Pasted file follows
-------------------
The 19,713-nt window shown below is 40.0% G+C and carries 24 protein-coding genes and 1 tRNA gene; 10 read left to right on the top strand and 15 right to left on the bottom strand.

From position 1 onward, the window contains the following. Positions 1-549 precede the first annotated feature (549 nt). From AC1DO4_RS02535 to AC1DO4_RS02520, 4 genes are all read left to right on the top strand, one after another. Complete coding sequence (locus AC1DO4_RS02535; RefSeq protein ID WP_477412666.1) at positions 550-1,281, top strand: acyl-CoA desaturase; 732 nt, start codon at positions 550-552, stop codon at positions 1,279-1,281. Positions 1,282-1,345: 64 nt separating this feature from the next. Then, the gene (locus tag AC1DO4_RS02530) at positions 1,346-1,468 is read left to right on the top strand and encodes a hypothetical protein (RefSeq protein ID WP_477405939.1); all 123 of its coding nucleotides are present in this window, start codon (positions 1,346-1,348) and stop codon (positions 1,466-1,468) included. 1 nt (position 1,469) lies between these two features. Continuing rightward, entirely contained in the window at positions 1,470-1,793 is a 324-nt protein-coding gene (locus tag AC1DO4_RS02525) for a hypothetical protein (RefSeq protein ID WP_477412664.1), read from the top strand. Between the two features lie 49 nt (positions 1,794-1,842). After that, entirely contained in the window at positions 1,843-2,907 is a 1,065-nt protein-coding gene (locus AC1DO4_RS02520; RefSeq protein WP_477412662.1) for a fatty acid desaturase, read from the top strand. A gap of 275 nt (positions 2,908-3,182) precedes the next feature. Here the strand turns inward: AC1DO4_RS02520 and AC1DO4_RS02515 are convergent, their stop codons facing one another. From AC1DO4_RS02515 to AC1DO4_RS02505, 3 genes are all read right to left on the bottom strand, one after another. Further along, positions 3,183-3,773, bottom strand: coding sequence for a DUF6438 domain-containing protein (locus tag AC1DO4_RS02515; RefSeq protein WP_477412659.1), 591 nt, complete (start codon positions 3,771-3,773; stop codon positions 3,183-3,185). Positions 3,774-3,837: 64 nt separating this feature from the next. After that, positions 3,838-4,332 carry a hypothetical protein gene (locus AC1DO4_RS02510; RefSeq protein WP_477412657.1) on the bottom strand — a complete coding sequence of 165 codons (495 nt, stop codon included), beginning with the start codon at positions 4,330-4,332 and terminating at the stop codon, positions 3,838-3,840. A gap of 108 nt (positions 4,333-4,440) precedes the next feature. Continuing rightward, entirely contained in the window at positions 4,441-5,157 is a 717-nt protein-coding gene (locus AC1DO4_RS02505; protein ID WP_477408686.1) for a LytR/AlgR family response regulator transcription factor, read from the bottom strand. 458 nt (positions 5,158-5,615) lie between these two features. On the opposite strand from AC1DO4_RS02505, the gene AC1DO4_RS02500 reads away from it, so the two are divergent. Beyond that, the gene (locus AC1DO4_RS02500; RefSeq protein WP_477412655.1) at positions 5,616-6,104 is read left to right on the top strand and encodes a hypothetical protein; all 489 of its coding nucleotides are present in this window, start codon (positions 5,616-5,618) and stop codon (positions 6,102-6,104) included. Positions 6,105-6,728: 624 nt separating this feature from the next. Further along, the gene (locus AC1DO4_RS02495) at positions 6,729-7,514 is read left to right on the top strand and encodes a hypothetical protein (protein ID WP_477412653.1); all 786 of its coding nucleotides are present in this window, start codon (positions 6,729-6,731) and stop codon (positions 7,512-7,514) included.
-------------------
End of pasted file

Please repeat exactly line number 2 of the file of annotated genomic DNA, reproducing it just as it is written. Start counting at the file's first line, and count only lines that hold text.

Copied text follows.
From position 1 onward, the window contains the following. Positions 1-549 precede the first annotated feature (549 nt). From AC1DO4_RS02535 to AC1DO4_RS02520, 4 genes are all read left to right on the top strand, one after another. Complete coding sequence (locus AC1DO4_RS02535; RefSeq protein ID WP_477412666.1) at positions 550-1,281, top strand: acyl-CoA desaturase; 732 nt, start codon at positions 550-552, stop codon at positions 1,279-1,281. Positions 1,282-1,345: 64 nt separating this feature from the next. Then, the gene (locus tag AC1DO4_RS02530) at positions 1,346-1,468 is read left to right on the top strand and encodes a hypothetical protein (RefSeq protein ID WP_477405939.1); all 123 of its coding nucleotides are present in this window, start codon (positions 1,346-1,348) and stop codon (positions 1,466-1,468) included. 1 nt (position 1,469) lies between these two features. Continuing rightward, entirely contained in the window at positions 1,470-1,793 is a 324-nt protein-coding gene (locus tag AC1DO4_RS02525) for a hypothetical protein (RefSeq protein ID WP_477412664.1), read from the top strand. Between the two features lie 49 nt (positions 1,794-1,842). After that, entirely contained in the window at positions 1,843-2,907 is a 1,065-nt protein-coding gene (locus AC1DO4_RS02520; RefSeq protein WP_477412662.1) for a fatty acid desaturase, read from the top strand. A gap of 275 nt (positions 2,908-3,182) precedes the next feature. Here the strand turns inward: AC1DO4_RS02520 and AC1DO4_RS02515 are convergent, their stop codons facing one another. From AC1DO4_RS02515 to AC1DO4_RS02505, 3 genes are all read right to left on the bottom strand, one after another. Further along, positions 3,183-3,773, bottom strand: coding sequence for a DUF6438 domain-containing protein (locus tag AC1DO4_RS02515; RefSeq protein WP_477412659.1), 591 nt, complete (start codon positions 3,771-3,773; stop codon positions 3,183-3,185). Positions 3,774-3,837: 64 nt separating this feature from the next. After that, positions 3,838-4,332 carry a hypothetical protein gene (locus AC1DO4_RS02510; RefSeq protein WP_477412657.1) on the bottom strand — a complete coding sequence of 165 codons (495 nt, stop codon included), beginning with the start codon at positions 4,330-4,332 and terminating at the stop codon, positions 3,838-3,840. A gap of 108 nt (positions 4,333-4,440) precedes the next feature. Continuing rightward, entirely contained in the window at positions 4,441-5,157 is a 717-nt protein-coding gene (locus AC1DO4_RS02505; protein ID WP_477408686.1) for a LytR/AlgR family response regulator transcription factor, read from the bottom strand. 458 nt (positions 5,158-5,615) lie between these two features. On the opposite strand from AC1DO4_RS02505, the gene AC1DO4_RS02500 reads away from it, so the two are divergent. Beyond that, the gene (locus AC1DO4_RS02500; RefSeq protein WP_477412655.1) at positions 5,616-6,104 is read left to right on the top strand and encodes a hypothetical protein; all 489 of its coding nucleotides are present in this window, start codon (positions 5,616-5,618) and stop codon (positions 6,102-6,104) included. Positions 6,105-6,728: 624 nt separating this feature from the next. Further along, the gene (locus AC1DO4_RS02495) at positions 6,729-7,514 is read left to right on the top strand and encodes a hypothetical protein (protein ID WP_477412653.1); all 786 of its coding nucleotides are present in this window, start codon (positions 6,729-6,731) and stop codon (positions 7,512-7,514) included.